Auberge Le Jeanne d'Arc III

Address: 24/26 rue Gambetta, Langres, Champagne-Ardenne, 52200, France | Hotel
 
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*Prices above are provided by partners for one room, double occupancy and do not include all taxes and fees. Please see our partners for full details.
 

Location

This hotel is located on 24/26 rue Gambetta, Langres.
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TripAdvisor Reviews Auberge Le Jeanne d'Arc III Langres

4.00 of 5 stars Excellent
 

Travel Blogs from Langres

Manchester to Langres, France

A travel blog entry by heatherandjohn on Apr 18, 2015

1 photo

... ever since. The crossing to Calais was uneventful and we stayed the night at our usual campsite at Guines - all very quiet to say it is still the Easter holidays.

We stocked up with food and petrol before heading south to stay at Langres about 40 km's north of Dijon. The campsite was deserted on the Friday evening but come ...

Vive la France

A travel blog entry by grahamgkd on Sep 17, 2014

1 comment, 3 photos

We were on the road before 08:30 again this morning - it was a little chilly but it wasn't long before we were climbing out of the Loue valley so that warmed us up. The ride towards Besancon was along a fairly ordinary French 'D' road with moderate levels of traffic until we were a few miles away when we left the beaten track for my devious quiet approach to the busy town. This route worked pretty well bringing us in alongside the river Doubs but there ...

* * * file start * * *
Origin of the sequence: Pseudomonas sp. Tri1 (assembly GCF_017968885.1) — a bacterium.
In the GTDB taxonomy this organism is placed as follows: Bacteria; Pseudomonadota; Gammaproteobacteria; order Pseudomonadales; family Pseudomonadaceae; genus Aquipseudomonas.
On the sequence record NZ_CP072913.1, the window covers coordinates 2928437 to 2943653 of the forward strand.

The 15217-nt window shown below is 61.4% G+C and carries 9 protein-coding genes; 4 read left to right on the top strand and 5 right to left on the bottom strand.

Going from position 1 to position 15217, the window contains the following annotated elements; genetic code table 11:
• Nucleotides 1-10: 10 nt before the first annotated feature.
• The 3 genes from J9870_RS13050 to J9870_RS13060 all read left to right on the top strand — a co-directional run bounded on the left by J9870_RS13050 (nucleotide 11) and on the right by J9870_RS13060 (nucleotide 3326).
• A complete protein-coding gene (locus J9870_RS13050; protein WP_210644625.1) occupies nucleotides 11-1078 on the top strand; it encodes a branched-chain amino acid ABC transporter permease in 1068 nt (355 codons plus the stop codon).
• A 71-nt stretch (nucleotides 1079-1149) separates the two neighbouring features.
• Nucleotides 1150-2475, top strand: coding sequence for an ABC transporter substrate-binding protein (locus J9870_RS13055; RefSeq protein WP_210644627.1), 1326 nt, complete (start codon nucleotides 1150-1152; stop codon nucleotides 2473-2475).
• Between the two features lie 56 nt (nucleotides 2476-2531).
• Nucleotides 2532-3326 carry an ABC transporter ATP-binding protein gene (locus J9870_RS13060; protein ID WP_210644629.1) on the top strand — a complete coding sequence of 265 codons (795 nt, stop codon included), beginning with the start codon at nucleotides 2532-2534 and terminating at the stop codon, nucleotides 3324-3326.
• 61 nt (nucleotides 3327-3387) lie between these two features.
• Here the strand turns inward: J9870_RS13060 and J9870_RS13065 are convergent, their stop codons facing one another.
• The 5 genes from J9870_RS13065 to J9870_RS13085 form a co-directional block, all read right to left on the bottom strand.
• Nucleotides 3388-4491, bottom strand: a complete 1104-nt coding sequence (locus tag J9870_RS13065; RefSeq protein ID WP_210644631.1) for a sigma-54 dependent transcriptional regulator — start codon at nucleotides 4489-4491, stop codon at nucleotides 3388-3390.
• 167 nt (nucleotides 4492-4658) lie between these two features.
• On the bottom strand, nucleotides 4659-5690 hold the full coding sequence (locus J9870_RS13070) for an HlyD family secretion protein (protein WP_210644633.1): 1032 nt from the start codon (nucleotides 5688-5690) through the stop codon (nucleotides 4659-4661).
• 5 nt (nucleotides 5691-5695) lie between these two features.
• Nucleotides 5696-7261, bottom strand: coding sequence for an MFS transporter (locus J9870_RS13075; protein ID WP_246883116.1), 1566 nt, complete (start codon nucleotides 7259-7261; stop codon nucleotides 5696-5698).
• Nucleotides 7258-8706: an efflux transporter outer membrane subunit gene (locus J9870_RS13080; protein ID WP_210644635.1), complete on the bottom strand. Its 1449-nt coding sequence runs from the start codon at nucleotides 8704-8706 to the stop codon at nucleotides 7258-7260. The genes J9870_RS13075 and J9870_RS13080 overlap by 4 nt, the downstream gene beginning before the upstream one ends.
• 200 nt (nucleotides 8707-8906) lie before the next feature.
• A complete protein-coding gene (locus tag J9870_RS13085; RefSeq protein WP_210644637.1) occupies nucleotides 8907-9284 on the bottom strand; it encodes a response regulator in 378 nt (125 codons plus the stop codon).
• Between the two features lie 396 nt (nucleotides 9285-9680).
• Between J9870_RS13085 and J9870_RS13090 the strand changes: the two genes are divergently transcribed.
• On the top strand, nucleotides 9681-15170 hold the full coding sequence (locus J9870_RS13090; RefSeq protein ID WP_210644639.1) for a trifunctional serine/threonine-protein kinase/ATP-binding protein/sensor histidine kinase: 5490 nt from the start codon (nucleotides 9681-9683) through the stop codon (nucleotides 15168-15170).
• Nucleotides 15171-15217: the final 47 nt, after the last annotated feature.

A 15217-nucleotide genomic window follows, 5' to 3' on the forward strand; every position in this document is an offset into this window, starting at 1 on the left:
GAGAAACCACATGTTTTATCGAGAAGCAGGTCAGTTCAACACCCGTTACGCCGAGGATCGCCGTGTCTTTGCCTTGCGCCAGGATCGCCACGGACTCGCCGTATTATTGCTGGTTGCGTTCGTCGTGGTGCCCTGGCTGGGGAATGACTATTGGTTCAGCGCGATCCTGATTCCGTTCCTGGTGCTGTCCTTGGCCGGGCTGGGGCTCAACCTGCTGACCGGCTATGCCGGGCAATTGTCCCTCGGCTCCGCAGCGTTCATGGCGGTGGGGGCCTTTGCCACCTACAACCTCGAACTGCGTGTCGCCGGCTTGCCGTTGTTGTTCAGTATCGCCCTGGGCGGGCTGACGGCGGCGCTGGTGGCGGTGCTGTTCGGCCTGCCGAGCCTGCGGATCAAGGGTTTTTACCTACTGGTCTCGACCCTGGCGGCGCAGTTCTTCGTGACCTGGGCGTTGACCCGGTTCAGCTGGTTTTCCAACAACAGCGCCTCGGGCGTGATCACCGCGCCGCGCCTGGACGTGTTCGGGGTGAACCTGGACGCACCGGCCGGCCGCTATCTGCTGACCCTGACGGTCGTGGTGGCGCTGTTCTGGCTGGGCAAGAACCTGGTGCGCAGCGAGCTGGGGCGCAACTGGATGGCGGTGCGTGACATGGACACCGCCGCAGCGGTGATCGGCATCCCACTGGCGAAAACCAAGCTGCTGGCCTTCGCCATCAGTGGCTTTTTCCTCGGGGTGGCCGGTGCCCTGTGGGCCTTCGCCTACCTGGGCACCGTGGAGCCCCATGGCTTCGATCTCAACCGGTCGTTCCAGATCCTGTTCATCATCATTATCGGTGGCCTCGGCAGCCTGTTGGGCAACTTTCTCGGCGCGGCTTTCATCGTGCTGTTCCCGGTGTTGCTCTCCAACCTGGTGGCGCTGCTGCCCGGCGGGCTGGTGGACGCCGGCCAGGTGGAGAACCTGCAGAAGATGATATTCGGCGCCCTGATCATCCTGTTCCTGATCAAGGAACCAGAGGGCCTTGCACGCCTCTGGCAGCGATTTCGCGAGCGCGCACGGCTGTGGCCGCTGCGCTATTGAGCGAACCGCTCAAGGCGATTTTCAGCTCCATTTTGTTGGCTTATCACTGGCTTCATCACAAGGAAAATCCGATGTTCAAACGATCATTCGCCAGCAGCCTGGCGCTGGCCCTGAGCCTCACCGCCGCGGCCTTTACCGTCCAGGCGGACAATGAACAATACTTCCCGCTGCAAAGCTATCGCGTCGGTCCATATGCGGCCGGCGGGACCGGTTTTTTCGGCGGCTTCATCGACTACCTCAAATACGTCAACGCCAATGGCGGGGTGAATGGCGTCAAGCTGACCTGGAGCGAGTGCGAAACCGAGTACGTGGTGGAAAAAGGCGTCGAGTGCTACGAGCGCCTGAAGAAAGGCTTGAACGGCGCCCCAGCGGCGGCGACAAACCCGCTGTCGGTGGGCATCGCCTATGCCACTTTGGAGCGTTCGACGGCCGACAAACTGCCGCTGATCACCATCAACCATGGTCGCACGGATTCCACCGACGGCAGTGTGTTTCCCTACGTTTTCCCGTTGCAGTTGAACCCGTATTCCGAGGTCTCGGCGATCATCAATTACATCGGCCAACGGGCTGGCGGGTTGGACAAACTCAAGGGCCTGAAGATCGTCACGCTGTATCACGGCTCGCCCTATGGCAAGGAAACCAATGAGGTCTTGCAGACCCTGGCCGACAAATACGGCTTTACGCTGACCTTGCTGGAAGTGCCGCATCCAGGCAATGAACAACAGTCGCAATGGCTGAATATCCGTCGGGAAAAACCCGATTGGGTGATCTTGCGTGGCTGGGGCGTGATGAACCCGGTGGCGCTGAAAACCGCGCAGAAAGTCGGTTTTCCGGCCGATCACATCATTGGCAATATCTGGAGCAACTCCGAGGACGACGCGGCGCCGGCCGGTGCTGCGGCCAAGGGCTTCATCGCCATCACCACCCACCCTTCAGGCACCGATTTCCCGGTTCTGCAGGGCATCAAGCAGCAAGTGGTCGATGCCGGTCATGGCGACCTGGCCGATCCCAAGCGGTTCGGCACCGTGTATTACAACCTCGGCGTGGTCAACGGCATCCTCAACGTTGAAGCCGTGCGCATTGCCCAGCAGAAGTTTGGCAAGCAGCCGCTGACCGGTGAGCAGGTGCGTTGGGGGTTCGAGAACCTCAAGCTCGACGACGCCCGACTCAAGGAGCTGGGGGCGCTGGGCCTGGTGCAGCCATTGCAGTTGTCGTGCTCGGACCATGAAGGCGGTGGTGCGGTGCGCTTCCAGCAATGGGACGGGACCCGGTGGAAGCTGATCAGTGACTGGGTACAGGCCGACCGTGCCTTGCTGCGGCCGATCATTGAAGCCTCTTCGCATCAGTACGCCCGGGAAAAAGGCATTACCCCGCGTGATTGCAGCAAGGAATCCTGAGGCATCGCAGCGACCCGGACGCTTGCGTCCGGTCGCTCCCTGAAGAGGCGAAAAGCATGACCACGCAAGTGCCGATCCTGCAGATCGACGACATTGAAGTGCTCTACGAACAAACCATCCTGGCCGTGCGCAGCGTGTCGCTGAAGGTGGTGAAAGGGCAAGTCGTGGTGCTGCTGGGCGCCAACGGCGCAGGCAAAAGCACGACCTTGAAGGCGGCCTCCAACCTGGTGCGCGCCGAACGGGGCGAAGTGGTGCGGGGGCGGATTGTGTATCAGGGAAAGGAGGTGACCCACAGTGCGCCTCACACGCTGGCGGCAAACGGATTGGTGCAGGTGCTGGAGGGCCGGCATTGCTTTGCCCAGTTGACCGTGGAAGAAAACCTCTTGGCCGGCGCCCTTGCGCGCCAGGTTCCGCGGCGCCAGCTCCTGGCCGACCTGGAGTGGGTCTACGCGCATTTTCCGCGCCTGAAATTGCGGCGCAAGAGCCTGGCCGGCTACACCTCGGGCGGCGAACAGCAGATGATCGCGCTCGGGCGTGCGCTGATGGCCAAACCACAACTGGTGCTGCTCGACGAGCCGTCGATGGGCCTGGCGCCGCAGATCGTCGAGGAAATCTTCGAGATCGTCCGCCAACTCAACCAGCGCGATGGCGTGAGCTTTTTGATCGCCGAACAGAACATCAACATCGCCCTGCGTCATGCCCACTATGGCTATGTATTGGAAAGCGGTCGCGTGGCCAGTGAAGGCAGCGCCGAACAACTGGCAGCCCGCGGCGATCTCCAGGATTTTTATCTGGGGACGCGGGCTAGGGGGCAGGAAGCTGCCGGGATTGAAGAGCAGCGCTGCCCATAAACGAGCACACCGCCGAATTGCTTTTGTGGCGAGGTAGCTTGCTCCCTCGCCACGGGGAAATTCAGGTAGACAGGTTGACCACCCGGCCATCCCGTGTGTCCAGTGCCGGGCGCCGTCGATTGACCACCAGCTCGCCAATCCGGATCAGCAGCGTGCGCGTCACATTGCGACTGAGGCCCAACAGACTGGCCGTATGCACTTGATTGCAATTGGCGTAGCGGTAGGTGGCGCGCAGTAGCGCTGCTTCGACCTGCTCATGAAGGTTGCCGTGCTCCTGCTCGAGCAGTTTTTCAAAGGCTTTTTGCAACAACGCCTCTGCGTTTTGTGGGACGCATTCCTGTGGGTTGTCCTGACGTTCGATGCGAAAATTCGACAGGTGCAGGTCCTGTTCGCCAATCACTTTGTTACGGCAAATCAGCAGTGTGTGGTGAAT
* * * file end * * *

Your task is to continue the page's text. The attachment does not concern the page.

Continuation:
Hooting bread van!!!

A travel blog entry by arabellefrance on Aug 09, 2014

5 photos

Woken up by loud hooting, turned out to be the travelling bread van on a Sunday morning!

Not a lot in Vouecourt, a fountain house and a very old church.


Our Next stop was Langres, it is a fortified hill town. Walk part of the walls.


We went through the longest tunnel on our journey, 4.8km through the canal summit between the Marne and the Saone rivers.

Very rural journey for three days ...

Langres, the fortified city

A travel blog entry by hammondsencore on Jul 13, 2014

1 comment, 10 photos

... with commanding views over the surrounding plains and major traffic thoroughfares. The walls were added to in the middle ages, when the Cluny influenced cathedral was built and many of the small wandering interior streets developed. There are still some stone buildings and a few timber framed ones that date from the middle ages.


Langres was an ecclesiastical town almost from the beginning. In the cathedral of St. Mammes there are sign boards that list ...

Chugging along the Champagne-Bourgogne Canal

A travel blog entry by hammondsencore on Jul 06, 2014

9 photos

... the “continental divide” in the sense that rivers on the south, Soane side, flow south to the Med, and on the north, Marne side, rivers flow to the Channel.


The locks on the Soane side are mostly all automatic. When you get to the Marne side, headed down, there is a long serious of manual ones that come with a traveling lock-keeper. The automatics are started by the remote clicker, and then once inside you have to raise a blue rod ...

Other places to stay in Langres